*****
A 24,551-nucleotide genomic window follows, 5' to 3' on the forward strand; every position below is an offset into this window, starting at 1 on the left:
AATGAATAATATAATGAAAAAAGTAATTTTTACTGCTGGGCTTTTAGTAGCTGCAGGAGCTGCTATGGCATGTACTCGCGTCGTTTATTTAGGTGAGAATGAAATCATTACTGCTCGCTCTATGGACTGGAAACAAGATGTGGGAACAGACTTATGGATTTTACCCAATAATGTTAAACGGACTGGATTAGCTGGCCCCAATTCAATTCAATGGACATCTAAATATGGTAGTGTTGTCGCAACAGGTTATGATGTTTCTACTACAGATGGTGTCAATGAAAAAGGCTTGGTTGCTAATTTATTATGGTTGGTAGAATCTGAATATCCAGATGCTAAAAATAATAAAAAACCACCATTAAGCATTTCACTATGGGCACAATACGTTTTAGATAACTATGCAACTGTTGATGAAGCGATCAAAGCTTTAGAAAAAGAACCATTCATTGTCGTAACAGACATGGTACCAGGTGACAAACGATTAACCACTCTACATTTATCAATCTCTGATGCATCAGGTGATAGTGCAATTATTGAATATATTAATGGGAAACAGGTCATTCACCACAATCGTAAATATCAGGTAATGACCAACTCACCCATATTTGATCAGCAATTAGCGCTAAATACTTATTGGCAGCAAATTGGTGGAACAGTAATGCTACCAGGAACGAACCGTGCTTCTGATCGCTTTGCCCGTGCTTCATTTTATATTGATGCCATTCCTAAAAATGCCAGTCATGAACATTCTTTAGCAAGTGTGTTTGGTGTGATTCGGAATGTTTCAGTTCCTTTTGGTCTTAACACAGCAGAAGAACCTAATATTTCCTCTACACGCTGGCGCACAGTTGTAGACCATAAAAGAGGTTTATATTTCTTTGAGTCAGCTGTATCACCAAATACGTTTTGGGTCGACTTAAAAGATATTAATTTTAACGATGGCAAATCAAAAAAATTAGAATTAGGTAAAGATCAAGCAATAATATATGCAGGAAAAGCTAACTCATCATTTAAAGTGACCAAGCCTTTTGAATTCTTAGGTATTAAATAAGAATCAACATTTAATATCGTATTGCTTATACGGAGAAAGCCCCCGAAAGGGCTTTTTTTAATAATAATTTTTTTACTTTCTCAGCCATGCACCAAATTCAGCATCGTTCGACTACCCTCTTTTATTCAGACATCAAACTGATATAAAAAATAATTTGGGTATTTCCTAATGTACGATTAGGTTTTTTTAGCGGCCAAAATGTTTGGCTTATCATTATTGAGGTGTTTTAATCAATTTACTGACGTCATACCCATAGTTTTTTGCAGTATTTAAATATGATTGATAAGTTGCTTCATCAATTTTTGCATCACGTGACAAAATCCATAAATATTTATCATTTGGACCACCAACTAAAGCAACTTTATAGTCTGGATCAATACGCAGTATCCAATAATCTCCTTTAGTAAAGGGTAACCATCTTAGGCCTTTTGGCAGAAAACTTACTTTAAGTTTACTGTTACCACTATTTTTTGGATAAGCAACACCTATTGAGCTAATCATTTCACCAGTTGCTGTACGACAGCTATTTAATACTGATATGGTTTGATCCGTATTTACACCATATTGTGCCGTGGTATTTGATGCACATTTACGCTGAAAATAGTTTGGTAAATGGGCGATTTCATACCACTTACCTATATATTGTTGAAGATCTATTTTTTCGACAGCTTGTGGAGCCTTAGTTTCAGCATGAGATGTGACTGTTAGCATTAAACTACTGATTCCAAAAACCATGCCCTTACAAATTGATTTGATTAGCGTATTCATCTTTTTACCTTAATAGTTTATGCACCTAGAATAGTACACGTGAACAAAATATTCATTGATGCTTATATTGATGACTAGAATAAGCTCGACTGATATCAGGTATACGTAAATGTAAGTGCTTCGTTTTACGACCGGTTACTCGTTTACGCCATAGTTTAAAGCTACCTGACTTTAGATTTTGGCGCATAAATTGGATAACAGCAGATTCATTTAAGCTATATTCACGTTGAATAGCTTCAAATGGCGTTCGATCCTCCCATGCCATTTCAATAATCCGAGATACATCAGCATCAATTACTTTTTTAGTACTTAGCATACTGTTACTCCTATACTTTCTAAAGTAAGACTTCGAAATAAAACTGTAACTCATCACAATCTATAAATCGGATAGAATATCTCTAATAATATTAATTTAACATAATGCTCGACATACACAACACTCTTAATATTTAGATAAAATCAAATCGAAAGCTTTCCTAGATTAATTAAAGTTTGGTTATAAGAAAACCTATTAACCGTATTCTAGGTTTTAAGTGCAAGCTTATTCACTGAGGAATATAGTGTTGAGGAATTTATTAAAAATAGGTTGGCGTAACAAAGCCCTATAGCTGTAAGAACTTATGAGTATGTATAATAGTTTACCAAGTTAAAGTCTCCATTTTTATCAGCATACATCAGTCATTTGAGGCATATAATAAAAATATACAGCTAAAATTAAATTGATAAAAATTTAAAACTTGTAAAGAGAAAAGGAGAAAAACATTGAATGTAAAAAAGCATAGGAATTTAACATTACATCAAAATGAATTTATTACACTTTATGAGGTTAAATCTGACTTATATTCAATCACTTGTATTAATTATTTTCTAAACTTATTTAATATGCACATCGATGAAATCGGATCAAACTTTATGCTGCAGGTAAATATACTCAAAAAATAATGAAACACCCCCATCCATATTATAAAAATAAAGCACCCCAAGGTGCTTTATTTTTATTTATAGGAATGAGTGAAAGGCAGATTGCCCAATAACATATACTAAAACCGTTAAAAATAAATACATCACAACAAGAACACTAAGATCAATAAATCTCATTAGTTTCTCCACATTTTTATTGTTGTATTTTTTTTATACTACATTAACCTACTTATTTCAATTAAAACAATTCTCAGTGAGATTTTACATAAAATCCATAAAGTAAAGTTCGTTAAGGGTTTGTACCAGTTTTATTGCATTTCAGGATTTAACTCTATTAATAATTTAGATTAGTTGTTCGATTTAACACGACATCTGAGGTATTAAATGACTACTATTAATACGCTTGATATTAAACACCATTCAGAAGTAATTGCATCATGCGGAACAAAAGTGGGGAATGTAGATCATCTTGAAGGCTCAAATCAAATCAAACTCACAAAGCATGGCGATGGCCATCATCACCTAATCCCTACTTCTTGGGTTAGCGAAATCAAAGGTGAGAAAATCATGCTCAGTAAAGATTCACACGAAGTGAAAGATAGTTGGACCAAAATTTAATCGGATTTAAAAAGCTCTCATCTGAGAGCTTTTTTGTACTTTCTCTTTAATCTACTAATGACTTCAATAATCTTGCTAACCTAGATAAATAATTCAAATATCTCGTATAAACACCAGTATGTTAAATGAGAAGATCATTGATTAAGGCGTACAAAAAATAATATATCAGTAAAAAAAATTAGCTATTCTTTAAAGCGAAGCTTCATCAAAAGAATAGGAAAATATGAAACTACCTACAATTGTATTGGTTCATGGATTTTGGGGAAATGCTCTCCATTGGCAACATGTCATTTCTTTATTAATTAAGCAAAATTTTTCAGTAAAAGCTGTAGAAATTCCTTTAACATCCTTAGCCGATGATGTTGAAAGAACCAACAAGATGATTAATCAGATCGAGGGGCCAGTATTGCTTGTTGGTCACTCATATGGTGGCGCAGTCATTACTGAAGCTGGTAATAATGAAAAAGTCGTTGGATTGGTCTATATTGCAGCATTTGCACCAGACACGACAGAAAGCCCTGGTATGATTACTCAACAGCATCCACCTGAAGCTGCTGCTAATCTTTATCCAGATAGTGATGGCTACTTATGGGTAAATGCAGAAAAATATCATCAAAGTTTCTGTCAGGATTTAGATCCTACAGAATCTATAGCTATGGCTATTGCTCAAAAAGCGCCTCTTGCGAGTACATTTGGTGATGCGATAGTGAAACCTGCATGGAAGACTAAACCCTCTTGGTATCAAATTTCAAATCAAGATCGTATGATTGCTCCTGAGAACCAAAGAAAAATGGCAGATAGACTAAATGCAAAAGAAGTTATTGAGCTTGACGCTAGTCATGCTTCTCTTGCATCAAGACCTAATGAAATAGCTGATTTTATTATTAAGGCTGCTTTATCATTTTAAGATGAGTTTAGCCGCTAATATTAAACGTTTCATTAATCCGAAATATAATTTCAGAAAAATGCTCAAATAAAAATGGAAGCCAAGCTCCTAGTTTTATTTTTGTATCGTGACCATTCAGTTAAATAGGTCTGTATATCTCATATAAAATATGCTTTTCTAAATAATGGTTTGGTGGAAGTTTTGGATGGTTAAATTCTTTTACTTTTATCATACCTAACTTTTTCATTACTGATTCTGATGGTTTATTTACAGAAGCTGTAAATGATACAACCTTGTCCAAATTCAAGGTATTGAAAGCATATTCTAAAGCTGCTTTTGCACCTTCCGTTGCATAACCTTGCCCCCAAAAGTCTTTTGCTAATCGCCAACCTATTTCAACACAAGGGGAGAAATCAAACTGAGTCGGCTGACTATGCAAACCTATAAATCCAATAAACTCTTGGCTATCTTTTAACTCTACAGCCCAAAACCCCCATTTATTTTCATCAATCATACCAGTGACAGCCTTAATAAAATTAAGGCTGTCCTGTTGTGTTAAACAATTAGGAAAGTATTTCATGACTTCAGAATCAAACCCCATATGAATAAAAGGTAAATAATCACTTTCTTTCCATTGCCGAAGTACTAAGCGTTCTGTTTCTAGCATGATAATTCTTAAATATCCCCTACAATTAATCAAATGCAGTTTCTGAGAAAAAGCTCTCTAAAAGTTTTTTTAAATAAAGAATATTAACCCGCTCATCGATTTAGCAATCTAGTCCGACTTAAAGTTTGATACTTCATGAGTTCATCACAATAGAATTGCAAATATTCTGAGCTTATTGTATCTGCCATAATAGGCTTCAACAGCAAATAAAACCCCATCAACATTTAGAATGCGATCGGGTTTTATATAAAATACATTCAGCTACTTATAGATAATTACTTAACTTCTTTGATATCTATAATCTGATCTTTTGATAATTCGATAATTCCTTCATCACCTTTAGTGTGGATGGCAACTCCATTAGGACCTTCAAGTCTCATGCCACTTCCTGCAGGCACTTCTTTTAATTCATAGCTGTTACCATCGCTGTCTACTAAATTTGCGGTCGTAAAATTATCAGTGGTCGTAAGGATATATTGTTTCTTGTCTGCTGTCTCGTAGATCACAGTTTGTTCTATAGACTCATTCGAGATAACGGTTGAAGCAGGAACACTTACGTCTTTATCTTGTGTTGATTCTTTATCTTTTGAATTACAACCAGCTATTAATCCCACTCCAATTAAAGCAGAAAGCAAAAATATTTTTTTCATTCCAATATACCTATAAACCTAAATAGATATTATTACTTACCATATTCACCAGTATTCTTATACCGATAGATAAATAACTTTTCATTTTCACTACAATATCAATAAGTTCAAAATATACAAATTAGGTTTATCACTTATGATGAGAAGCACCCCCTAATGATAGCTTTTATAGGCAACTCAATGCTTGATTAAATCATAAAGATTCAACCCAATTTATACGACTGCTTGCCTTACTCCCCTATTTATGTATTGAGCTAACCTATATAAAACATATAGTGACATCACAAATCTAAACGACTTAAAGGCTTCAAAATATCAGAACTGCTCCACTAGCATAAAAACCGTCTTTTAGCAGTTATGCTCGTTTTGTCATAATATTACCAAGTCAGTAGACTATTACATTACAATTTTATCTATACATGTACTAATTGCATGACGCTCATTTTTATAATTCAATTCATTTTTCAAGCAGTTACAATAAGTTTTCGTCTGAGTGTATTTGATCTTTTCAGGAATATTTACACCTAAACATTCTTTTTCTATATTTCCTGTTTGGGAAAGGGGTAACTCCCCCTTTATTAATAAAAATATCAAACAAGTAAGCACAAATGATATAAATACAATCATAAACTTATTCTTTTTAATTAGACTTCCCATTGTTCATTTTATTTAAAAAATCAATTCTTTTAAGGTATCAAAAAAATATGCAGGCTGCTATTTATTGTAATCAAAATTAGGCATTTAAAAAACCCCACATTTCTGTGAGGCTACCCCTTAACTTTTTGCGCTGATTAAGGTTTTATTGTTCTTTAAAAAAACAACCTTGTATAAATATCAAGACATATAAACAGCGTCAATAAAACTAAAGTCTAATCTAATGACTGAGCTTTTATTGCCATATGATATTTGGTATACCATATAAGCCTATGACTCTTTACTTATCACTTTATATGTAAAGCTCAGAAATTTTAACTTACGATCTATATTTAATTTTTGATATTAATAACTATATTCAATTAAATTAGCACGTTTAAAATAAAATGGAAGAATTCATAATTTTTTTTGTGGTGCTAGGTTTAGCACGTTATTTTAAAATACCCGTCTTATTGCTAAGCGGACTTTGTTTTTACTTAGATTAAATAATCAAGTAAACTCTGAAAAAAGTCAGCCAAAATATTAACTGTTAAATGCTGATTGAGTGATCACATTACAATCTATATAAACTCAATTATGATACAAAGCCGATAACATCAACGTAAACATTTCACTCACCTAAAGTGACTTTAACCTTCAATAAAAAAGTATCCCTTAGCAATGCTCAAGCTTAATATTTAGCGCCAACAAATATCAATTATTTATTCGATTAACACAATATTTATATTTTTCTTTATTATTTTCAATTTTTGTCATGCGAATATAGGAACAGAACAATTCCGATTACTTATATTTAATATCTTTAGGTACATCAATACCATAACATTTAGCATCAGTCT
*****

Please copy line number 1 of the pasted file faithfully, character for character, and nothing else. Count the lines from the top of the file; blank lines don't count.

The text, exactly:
A 24,551-nucleotide genomic window follows, 5' to 3' on the forward strand; every position below is an offset into this window, starting at 1 on the left: